Aliasing can occur when a signal with energy at frequencies other that (B,B)(B,B) is sampled at rate ωs<2Bωs<2B. Thus, when sampling below the Nyquist frequency, it is desirable to remove as much signal energy outside the frequency range (B,B)(B,B) as possible while keeping as much signal energy in the frequency range (B,B)(B,B) as possible. This suggests that the ideal lowpass filter with cutoff frequency ωs/2ωs/2 would be the optimal antialiasing filter to apply before sampling. While this is true, the ideal lowpass filter can only be approximated in real situations.
In order to demonstrate the importance of antialiasing filters, consider the calculation of the error energy between the original signal and its WhittakerShannon reconstruction from its samples taken with and without the use of an antialiasing filter. Let xx be the original signal and y=Gxy=Gx be the antialias filtered signal where GG is the ideal lowpass filter with cutoff frequency ωs/2ωs/2. It is easy to show that the reconstructed spectrum using no antialiasing filter is given by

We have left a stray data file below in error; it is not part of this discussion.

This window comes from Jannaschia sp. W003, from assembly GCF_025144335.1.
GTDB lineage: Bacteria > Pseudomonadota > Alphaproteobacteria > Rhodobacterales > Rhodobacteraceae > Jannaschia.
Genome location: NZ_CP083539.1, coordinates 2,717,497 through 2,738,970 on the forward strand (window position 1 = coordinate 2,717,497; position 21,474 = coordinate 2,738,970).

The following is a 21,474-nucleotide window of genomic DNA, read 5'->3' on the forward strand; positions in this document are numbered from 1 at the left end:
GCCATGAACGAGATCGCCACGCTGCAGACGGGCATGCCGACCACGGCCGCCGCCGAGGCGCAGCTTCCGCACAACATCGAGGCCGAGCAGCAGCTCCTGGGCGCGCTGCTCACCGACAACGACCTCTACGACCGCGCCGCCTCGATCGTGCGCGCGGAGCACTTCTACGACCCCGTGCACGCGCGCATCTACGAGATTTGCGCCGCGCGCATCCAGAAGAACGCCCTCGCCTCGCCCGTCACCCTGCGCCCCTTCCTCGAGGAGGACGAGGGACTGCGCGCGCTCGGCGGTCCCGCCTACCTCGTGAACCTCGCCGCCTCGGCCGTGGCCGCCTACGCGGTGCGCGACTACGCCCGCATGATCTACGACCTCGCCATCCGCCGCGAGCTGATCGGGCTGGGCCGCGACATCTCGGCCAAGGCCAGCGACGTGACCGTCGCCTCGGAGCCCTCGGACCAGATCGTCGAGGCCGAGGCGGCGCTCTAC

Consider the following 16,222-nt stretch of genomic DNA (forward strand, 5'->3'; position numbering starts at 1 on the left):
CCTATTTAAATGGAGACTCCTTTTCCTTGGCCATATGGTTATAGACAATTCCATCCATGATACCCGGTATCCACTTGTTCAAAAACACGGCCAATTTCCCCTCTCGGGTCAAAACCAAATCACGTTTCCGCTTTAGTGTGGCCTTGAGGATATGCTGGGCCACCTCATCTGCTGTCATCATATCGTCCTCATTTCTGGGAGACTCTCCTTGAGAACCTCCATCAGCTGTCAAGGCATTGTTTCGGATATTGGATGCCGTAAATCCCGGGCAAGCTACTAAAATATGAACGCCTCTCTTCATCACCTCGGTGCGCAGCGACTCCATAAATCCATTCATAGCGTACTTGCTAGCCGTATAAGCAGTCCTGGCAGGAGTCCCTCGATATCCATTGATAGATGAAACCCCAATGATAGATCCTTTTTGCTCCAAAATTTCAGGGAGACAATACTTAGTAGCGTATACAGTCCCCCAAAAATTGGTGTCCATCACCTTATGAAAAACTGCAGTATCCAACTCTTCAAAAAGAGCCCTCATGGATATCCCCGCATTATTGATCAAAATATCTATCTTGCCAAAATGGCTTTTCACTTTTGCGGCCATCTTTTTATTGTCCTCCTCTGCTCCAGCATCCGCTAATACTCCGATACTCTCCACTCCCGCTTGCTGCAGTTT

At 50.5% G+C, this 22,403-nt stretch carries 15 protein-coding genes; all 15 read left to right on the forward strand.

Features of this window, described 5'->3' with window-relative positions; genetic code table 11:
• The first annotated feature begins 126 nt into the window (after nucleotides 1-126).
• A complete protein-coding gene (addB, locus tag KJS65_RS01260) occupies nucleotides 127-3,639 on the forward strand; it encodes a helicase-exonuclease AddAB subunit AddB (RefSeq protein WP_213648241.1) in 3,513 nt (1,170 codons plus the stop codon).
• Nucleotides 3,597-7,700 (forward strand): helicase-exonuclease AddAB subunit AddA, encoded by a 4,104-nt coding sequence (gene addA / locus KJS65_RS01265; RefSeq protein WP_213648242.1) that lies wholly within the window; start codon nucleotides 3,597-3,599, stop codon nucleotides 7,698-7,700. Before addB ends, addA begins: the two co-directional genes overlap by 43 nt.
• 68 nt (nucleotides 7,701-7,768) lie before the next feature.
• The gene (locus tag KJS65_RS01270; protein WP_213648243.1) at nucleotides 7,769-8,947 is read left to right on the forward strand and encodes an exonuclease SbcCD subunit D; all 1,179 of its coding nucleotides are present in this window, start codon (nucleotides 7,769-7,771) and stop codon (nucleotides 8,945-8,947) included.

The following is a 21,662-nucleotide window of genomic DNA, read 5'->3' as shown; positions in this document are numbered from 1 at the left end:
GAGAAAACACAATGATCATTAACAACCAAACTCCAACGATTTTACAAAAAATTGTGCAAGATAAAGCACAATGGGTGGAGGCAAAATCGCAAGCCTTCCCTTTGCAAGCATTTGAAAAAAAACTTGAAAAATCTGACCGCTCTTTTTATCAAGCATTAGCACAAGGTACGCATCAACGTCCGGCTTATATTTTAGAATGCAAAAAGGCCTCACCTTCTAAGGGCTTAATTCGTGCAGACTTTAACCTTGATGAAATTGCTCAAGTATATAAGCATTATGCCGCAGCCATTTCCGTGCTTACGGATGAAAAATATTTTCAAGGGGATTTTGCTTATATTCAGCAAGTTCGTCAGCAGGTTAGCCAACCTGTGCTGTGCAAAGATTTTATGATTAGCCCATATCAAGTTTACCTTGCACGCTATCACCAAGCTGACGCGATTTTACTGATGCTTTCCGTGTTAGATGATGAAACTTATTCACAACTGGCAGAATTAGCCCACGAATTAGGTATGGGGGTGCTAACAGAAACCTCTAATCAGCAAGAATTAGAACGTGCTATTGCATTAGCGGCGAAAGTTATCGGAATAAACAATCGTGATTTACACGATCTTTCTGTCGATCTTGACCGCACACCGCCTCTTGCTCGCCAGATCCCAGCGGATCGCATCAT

X
˜
(
ω
)
=
T
s
X
s
(
T
s
ω
)

ω

<
ω
s
/
2
0
otherwise
=
∑
k
=

∞
∞
X
(
ω

k
ω
s
)

ω

<
ω
s
/
2
0
otherwise
.
X
˜
(
ω
)
=
T
s
X
s
(
T
s
ω
)

ω

<
ω
s
/
2
0
otherwise
=
∑
k
=

∞
∞
X
(
ω

k
ω
s
)

ω

<
ω
s
/
2
0
otherwise
.
(1)Thus, the reconstruction error spectrum for this case is
(
X

X
˜
)
(
ω
)
=

∑
k
=
1
∞
X
(
ω
+
k
ω
s
)
+
X
(
ω

k
ω
s
)

ω

<
ω
s
/
2
X
(
ω
)
otherwise
.
(
X

X
˜
)
(
ω
)
=

∑
k
=
1
∞
X
(
ω
+
k
ω
s
)
+
X
(
ω

k
ω
s
)

ω

<
ω
s
/
2
X
(
ω
)
otherwise
.
(2)Similarly, the reconstructed spectrum using the ideal lowpass antialiasing filter is given by
Y
˜
(
ω
)
=
Y
(
ω
)
=
X
(
ω
)

ω

<
ω
s
/
2
0
otherwise
.
Y
˜
(
ω
)
=
Y
(
ω
)
=
X
(
ω
)

ω

<
ω
s
/
2
0
otherwise
.
(3)Thus, the reconstruction error spectrum for this case is
(
X

Y
˜
)
(
ω
)
=
0

ω

<
ω
s
/
2
X
(
ω
)
otherwise
.
(
X

Y
˜
)
(
ω
)
=
0

ω

<
ω
s
/
2
X
(
ω
)
otherwise
.
(4)Hence, by Parseval's theorem, it follows that xy˜≤xx˜xy˜≤xx˜. Also note that the spectrum of Y˜Y˜ is identical to that of the original signal XX at frequencies ω∈(ωs/2,ωs/2).ω∈(ωs/2,ωs/2). This is graphically shown in Figure 1.
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